More information

Steering User Behavior with Badges

Steering User Behavior with Badges Steering User Behavior with Badges Ashton Anderson Daniel Huttenlocher Jon Kleinberg Jure Leskovec Stanford University Cornell University Cornell University Stanford University ashton@cs.stanford.edu {dph,

More information

Real-Time PCR UNIT 10.3 OVERVIEW AND PRINCIPLES

Real-Time PCR UNIT 10.3 OVERVIEW AND PRINCIPLES UNIT.3 Real-Time PCR Dean Fraga, 1 Tea Meulia, 2 and Steven Fenster 3 1 College of Wooster, Wooster, Ohio 2 Ohio Agricultural Research and Development Center, Wooster, Ohio 3 Ashland University, Ashland,

More information

Time-Correlated Single Photon Counting

Time-Correlated Single Photon Counting Technical Note Time-Correlated Single Photon Counting Michael Wahl PicoQuant GmbH, Rudower Chaussee 29, 12489 Berlin, Germany, info@picoquant.com The Principle of Time-Correlated Single Photon Counting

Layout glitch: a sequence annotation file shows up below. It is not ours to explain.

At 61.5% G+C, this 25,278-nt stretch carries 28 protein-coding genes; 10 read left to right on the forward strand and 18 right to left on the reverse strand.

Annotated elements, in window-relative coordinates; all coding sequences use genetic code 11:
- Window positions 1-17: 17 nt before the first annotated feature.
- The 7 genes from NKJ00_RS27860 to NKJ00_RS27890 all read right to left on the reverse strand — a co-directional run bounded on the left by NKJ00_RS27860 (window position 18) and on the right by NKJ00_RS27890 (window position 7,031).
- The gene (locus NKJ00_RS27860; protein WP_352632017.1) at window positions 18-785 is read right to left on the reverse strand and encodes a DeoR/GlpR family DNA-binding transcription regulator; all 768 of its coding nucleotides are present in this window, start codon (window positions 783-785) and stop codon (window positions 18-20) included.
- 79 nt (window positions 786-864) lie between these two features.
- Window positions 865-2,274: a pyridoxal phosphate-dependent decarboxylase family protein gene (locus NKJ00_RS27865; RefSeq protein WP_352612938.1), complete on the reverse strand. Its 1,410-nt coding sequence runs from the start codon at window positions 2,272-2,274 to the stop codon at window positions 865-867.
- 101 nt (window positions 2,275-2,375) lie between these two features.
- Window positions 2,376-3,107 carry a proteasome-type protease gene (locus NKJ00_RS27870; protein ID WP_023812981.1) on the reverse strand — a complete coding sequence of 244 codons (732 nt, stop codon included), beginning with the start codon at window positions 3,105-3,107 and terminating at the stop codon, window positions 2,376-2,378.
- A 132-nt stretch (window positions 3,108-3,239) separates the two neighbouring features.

More information

10 Things You Need To Know About Infrared Windows

10 Things You Need To Know About Infrared Windows 10 Things You Need To Know About Infrared Windows See See What You ve Been Missing! Chapter List Foreword ii 1. What is an Infrared Window? 1 2. Infrared Window Lens Materials 3 3. The Importance of Emissivity

More information

Revisiting the Edge of Chaos: Evolving Cellular Automata to Perform Computations

Revisiting the Edge of Chaos: Evolving Cellular Automata to Perform Computations Revisiting the Edge of Chaos: Evolving Cellular Automata to Perform Computations Melanie Mitchell 1, Peter T. Hraber 1, and James P. Crutchfield 2 In Complex Systems, 7:89-13, 1993 Abstract We present

More information

The Prospects of Alternatives to Vapor Compression Technology for Space Cooling and Food Refrigeration Applications